I believe that there are not only a host of these noxious animals at present lurking among us, but I even doubt if there was ever an age or country not infefted by them, Rome itself, Mr. Editor, had its Corresponding Society; and it had, at the same time, çitizens in its bofom, who pretended that they did not see the conspiracy, strengthened the cause of the faction by their disbelief. Let us bụi hear Cicero: quanquam nonnulli funt in hoc ordine, qui aut ea quæ imminent, non videant; aut ea quæ vident, diffimulent . qui spem Catilinæ mollibus fententiis alyerunt, conjurationemque
: nascentem noncredendo corroboraverunt.
TO THE EDITOR.
tive association of three poetical performers in one age and nation, with evident allusion, by way of contrast, to a former well-known epigram. I write only from memory, but I think the couplet ran thus :
” Lætamur nos Poetis tribus,
Peter Pindar, Pye, and Pybus."
See the same number of the Crit. Rev. P. 91, at the bottom. Citizeş Waithman, to wit.
As I think the first of those writers wants correction in his adopted nick, name, as he did that which he deservedly has received in pen and person, and as the allusion will not, I hope, be too far run down by marking the distinction between him and the other two, I offer an addition in the form of triplets, so as to make it auctior, if not emendatior.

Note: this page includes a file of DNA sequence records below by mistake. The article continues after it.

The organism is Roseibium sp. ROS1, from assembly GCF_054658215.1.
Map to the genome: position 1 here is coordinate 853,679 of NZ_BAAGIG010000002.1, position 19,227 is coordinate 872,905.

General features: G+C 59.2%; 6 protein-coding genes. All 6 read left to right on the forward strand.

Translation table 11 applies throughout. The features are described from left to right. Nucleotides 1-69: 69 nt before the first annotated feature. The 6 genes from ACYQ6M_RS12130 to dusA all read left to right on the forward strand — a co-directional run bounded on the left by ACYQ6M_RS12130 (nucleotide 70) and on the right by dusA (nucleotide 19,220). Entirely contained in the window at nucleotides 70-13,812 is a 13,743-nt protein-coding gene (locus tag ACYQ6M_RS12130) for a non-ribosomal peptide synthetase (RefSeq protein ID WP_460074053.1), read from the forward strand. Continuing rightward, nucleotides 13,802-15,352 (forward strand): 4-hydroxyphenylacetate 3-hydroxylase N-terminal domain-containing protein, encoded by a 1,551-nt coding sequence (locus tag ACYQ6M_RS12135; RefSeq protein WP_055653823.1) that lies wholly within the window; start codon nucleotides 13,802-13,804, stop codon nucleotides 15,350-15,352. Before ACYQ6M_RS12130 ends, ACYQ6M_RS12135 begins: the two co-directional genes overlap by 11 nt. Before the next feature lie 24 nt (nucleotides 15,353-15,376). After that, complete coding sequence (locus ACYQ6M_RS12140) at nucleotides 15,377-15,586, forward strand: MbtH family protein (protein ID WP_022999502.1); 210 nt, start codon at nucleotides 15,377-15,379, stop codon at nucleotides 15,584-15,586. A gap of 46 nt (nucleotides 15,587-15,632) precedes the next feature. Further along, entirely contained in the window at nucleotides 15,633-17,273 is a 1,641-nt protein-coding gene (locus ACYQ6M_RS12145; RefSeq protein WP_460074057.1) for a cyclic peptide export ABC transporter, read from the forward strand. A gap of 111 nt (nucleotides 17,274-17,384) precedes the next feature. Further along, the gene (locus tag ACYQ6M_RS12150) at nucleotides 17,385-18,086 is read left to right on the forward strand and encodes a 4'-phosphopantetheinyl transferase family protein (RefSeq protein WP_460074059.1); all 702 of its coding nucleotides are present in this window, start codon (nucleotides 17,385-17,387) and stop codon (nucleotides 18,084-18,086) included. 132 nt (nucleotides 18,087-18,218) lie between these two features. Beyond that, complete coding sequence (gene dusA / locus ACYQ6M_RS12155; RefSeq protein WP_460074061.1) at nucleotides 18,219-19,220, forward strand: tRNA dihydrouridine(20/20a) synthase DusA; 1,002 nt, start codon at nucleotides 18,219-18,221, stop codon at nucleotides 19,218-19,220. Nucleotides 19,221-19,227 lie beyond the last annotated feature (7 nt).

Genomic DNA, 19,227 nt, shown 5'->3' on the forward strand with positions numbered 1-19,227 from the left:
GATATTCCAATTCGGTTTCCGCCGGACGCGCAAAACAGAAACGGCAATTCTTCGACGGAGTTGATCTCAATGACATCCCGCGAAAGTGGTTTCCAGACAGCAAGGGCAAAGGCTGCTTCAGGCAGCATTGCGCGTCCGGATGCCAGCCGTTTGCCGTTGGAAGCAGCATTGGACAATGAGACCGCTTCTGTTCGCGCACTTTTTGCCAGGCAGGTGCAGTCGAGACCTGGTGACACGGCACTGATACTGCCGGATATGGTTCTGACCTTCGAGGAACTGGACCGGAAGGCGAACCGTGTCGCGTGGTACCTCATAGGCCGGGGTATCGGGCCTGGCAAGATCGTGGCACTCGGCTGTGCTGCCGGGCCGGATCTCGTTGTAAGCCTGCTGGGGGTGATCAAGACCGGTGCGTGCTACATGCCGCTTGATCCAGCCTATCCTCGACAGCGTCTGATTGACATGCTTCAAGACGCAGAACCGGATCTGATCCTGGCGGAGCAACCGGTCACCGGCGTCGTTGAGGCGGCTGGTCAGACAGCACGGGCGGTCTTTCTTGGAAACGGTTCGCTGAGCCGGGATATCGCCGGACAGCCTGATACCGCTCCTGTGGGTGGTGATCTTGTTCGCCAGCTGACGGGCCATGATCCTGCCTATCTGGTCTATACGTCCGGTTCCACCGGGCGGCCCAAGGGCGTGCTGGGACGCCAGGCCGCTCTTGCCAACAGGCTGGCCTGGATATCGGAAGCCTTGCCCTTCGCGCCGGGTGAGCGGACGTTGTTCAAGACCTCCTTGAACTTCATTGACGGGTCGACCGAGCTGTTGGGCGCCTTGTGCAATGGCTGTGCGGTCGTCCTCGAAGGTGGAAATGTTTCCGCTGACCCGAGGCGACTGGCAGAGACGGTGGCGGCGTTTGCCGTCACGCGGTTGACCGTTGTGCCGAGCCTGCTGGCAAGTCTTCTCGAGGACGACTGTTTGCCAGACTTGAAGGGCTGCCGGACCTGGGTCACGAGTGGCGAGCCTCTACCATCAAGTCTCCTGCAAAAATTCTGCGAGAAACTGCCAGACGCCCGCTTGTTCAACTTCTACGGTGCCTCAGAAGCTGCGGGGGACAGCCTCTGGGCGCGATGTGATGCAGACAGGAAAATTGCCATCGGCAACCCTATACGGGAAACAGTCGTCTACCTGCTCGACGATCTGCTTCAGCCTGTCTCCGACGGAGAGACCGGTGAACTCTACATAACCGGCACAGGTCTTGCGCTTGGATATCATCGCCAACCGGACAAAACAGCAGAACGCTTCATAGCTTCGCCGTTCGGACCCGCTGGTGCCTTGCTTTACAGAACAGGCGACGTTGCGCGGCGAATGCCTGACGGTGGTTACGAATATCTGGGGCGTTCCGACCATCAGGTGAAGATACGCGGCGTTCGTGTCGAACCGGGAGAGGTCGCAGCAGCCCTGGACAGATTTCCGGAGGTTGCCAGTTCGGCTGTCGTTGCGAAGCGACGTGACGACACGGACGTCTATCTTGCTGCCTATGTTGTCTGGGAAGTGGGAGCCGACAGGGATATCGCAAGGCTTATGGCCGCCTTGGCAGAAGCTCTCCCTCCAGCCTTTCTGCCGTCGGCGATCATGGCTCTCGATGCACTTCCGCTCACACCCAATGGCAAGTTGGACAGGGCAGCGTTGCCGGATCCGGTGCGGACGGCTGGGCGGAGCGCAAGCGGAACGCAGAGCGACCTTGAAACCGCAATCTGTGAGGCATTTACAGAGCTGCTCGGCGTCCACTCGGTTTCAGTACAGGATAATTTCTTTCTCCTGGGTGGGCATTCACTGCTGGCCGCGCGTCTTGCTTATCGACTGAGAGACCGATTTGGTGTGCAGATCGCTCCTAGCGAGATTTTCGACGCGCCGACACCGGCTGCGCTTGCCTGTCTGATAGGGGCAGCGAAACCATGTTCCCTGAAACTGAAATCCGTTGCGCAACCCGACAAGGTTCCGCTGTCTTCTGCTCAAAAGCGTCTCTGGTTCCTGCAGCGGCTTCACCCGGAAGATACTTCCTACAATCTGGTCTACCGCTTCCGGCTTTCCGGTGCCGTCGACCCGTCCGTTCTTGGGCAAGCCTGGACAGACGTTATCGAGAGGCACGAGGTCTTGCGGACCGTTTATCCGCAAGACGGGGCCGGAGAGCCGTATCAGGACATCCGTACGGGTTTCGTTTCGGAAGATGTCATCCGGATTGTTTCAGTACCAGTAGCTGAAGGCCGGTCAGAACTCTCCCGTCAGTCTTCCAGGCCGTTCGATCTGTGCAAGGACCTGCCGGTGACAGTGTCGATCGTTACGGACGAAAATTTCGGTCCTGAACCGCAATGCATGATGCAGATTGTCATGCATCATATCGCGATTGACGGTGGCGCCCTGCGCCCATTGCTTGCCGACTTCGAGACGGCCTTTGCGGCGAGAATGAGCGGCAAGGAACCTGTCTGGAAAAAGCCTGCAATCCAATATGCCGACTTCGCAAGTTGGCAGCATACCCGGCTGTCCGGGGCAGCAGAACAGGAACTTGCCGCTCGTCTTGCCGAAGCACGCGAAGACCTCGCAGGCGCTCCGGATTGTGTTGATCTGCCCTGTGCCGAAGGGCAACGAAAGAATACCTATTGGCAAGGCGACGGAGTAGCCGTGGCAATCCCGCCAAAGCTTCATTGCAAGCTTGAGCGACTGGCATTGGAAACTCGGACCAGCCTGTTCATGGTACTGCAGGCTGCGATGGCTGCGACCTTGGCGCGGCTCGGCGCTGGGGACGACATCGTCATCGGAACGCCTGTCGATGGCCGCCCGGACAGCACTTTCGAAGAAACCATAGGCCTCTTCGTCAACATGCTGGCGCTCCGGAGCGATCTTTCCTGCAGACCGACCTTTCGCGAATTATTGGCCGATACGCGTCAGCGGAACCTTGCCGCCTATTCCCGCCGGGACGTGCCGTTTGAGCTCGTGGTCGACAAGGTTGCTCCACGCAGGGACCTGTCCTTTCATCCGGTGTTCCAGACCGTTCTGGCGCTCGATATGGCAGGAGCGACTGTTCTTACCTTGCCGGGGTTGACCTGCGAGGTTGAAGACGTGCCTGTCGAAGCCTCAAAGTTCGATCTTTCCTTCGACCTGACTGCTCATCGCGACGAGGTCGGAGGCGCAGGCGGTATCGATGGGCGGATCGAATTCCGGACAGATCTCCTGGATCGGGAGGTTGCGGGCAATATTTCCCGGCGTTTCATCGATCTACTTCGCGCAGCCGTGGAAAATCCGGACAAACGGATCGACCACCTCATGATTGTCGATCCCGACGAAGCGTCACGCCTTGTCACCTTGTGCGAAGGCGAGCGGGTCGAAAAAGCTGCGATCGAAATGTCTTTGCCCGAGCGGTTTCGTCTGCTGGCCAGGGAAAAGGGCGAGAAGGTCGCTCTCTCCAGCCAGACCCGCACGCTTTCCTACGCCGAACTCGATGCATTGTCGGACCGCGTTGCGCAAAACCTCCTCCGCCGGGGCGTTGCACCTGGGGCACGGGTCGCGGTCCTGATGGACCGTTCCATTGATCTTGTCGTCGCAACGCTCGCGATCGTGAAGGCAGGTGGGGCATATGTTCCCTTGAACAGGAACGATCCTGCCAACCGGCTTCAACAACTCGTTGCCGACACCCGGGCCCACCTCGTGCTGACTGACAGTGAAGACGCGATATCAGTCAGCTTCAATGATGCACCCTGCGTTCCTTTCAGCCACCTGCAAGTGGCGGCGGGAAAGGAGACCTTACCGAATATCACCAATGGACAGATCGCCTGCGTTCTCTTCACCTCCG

Plauditur poetis tribus,
At Pye Rege, Lege, Grege. In justice to myself, as well as to the first of these authors, I should say, that I know nothing of his poem, but from the title, and from the character of that sovereign, to whom, by a very well-meant, but, as it afterwards proved, unfortunately ill-timed compliment, it is inscribed ; and who exhibits ro triking a contrast to the Sovereign of the throne of this kingdom.